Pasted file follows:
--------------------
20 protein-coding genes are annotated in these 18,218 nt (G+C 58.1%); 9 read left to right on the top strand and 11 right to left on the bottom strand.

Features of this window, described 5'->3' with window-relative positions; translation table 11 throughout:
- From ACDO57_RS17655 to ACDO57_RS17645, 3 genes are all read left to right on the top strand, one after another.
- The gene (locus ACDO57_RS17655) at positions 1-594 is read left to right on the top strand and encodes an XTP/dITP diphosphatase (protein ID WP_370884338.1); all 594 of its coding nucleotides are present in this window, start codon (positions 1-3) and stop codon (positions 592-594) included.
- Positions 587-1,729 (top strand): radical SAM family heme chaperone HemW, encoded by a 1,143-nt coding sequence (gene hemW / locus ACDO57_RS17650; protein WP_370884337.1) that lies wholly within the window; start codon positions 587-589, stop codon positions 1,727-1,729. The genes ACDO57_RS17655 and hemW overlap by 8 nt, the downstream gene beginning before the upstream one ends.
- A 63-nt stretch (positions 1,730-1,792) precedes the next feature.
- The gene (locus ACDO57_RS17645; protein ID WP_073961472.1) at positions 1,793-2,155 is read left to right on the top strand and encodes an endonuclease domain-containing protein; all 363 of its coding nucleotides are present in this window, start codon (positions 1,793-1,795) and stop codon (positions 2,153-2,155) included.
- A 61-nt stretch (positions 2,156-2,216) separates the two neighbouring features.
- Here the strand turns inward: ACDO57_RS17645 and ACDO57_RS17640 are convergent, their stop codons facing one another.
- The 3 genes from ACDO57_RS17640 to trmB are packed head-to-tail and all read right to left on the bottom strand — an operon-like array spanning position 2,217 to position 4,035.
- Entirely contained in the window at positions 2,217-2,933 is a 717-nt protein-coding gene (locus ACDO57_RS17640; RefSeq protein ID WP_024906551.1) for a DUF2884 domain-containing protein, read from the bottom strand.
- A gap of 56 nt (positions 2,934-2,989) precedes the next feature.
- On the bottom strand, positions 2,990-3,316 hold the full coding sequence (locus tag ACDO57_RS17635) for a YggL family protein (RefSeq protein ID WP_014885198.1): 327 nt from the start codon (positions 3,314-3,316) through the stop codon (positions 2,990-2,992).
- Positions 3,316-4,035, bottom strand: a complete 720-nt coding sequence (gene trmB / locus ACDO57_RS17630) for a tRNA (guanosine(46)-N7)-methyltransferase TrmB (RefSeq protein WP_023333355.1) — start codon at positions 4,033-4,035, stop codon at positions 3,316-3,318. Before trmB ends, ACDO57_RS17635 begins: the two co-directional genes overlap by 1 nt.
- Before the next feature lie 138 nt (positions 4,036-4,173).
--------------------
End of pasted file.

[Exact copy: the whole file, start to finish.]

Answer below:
20 protein-coding genes are annotated in these 18,218 nt (G+C 58.1%); 9 read left to right on the top strand and 11 right to left on the bottom strand.

Features of this window, described 5'->3' with window-relative positions; translation table 11 throughout:
- From ACDO57_RS17655 to ACDO57_RS17645, 3 genes are all read left to right on the top strand, one after another.
- The gene (locus ACDO57_RS17655) at positions 1-594 is read left to right on the top strand and encodes an XTP/dITP diphosphatase (protein ID WP_370884338.1); all 594 of its coding nucleotides are present in this window, start codon (positions 1-3) and stop codon (positions 592-594) included.
- Positions 587-1,729 (top strand): radical SAM family heme chaperone HemW, encoded by a 1,143-nt coding sequence (gene hemW / locus ACDO57_RS17650; protein WP_370884337.1) that lies wholly within the window; start codon positions 587-589, stop codon positions 1,727-1,729. The genes ACDO57_RS17655 and hemW overlap by 8 nt, the downstream gene beginning before the upstream one ends.
- A 63-nt stretch (positions 1,730-1,792) precedes the next feature.
- The gene (locus ACDO57_RS17645; protein ID WP_073961472.1) at positions 1,793-2,155 is read left to right on the top strand and encodes an endonuclease domain-containing protein; all 363 of its coding nucleotides are present in this window, start codon (positions 1,793-1,795) and stop codon (positions 2,153-2,155) included.
- A 61-nt stretch (positions 2,156-2,216) separates the two neighbouring features.
- Here the strand turns inward: ACDO57_RS17645 and ACDO57_RS17640 are convergent, their stop codons facing one another.
- The 3 genes from ACDO57_RS17640 to trmB are packed head-to-tail and all read right to left on the bottom strand — an operon-like array spanning position 2,217 to position 4,035.
- Entirely contained in the window at positions 2,217-2,933 is a 717-nt protein-coding gene (locus ACDO57_RS17640; RefSeq protein ID WP_024906551.1) for a DUF2884 domain-containing protein, read from the bottom strand.
- A gap of 56 nt (positions 2,934-2,989) precedes the next feature.
- On the bottom strand, positions 2,990-3,316 hold the full coding sequence (locus tag ACDO57_RS17635) for a YggL family protein (RefSeq protein ID WP_014885198.1): 327 nt from the start codon (positions 3,314-3,316) through the stop codon (positions 2,990-2,992).
- Positions 3,316-4,035, bottom strand: a complete 720-nt coding sequence (gene trmB / locus ACDO57_RS17630) for a tRNA (guanosine(46)-N7)-methyltransferase TrmB (RefSeq protein WP_023333355.1) — start codon at positions 4,033-4,035, stop codon at positions 3,316-3,318. Before trmB ends, ACDO57_RS17635 begins: the two co-directional genes overlap by 1 nt.
- Before the next feature lie 138 nt (positions 4,036-4,173).